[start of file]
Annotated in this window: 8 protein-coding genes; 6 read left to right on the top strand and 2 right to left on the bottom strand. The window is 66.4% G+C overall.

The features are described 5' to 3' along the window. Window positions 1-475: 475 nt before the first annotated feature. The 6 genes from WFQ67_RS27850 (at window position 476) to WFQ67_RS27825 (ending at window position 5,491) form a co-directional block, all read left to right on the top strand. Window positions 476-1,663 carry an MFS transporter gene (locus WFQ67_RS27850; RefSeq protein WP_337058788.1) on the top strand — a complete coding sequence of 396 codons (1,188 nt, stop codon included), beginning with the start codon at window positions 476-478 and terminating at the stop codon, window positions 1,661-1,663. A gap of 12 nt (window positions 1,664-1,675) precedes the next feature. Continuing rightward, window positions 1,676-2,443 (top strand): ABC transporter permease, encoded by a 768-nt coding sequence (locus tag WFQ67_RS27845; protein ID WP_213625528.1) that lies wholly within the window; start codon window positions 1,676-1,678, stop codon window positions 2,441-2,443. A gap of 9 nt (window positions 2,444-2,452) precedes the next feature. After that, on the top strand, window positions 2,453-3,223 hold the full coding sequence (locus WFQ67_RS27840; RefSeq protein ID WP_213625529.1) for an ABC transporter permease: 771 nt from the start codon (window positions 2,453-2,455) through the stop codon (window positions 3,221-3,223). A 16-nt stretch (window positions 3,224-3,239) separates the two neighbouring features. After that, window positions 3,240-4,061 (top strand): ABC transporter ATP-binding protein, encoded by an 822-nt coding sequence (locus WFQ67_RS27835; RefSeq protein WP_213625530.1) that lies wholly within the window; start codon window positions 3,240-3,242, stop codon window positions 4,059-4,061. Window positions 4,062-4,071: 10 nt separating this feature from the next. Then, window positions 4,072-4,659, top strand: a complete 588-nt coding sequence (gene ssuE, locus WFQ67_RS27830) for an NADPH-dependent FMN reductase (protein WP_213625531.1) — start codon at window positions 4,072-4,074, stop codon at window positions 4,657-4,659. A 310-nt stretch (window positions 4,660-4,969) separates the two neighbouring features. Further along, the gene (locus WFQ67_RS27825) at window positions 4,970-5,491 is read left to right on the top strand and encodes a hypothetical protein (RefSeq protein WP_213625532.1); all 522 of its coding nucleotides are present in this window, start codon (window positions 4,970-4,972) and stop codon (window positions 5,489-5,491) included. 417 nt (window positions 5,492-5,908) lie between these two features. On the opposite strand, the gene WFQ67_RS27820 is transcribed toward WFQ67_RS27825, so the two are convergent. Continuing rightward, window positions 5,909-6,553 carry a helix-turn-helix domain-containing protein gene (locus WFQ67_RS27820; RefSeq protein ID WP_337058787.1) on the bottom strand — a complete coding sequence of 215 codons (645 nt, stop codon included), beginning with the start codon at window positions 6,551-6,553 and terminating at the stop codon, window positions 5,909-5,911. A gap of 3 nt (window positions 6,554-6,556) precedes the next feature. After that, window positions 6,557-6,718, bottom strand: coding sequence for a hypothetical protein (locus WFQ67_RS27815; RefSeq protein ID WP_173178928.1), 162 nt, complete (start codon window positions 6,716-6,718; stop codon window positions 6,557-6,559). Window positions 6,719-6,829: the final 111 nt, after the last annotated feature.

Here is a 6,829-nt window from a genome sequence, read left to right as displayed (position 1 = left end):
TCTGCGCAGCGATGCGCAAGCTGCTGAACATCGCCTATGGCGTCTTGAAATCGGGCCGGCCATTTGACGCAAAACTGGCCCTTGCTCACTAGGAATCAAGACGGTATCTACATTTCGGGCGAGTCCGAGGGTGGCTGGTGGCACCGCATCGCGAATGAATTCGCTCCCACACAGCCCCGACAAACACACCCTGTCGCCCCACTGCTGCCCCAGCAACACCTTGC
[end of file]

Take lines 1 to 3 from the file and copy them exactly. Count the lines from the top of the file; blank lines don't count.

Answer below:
Annotated in this window: 8 protein-coding genes; 6 read left to right on the top strand and 2 right to left on the bottom strand. The window is 66.4% G+C overall.

The features are described 5' to 3' along the window. Window positions 1-475: 475 nt before the first annotated feature. The 6 genes from WFQ67_RS27850 (at window position 476) to WFQ67_RS27825 (ending at window position 5,491) form a co-directional block, all read left to right on the top strand. Window positions 476-1,663 carry an MFS transporter gene (locus WFQ67_RS27850; RefSeq protein WP_337058788.1) on the top strand — a complete coding sequence of 396 codons (1,188 nt, stop codon included), beginning with the start codon at window positions 476-478 and terminating at the stop codon, window positions 1,661-1,663. A gap of 12 nt (window positions 1,664-1,675) precedes the next feature. Continuing rightward, window positions 1,676-2,443 (top strand): ABC transporter permease, encoded by a 768-nt coding sequence (locus tag WFQ67_RS27845; protein ID WP_213625528.1) that lies wholly within the window; start codon window positions 1,676-1,678, stop codon window positions 2,441-2,443. A gap of 9 nt (window positions 2,444-2,452) precedes the next feature. After that, on the top strand, window positions 2,453-3,223 hold the full coding sequence (locus WFQ67_RS27840; RefSeq protein ID WP_213625529.1) for an ABC transporter permease: 771 nt from the start codon (window positions 2,453-2,455) through the stop codon (window positions 3,221-3,223). A 16-nt stretch (window positions 3,224-3,239) separates the two neighbouring features. After that, window positions 3,240-4,061 (top strand): ABC transporter ATP-binding protein, encoded by an 822-nt coding sequence (locus WFQ67_RS27835; RefSeq protein WP_213625530.1) that lies wholly within the window; start codon window positions 3,240-3,242, stop codon window positions 4,059-4,061. Window positions 4,062-4,071: 10 nt separating this feature from the next. Then, window positions 4,072-4,659, top strand: a complete 588-nt coding sequence (gene ssuE, locus WFQ67_RS27830) for an NADPH-dependent FMN reductase (protein WP_213625531.1) — start codon at window positions 4,072-4,074, stop codon at window positions 4,657-4,659. A 310-nt stretch (window positions 4,660-4,969) separates the two neighbouring features. Further along, the gene (locus WFQ67_RS27825) at window positions 4,970-5,491 is read left to right on the top strand and encodes a hypothetical protein (RefSeq protein WP_213625532.1); all 522 of its coding nucleotides are present in this window, start codon (window positions 4,970-4,972) and stop codon (window positions 5,489-5,491) included. 417 nt (window positions 5,492-5,908) lie between these two features. On the opposite strand, the gene WFQ67_RS27820 is transcribed toward WFQ67_RS27825, so the two are convergent. Continuing rightward, window positions 5,909-6,553 carry a helix-turn-helix domain-containing protein gene (locus WFQ67_RS27820; RefSeq protein ID WP_337058787.1) on the bottom strand — a complete coding sequence of 215 codons (645 nt, stop codon included), beginning with the start codon at window positions 6,551-6,553 and terminating at the stop codon, window positions 5,909-5,911. A gap of 3 nt (window positions 6,554-6,556) precedes the next feature. After that, window positions 6,557-6,718, bottom strand: coding sequence for a hypothetical protein (locus WFQ67_RS27815; RefSeq protein ID WP_173178928.1), 162 nt, complete (start codon window positions 6,716-6,718; stop codon window positions 6,557-6,559). Window positions 6,719-6,829: the final 111 nt, after the last annotated feature.

Here is a 6,829-nt window from a genome sequence, read left to right as displayed (position 1 = left end):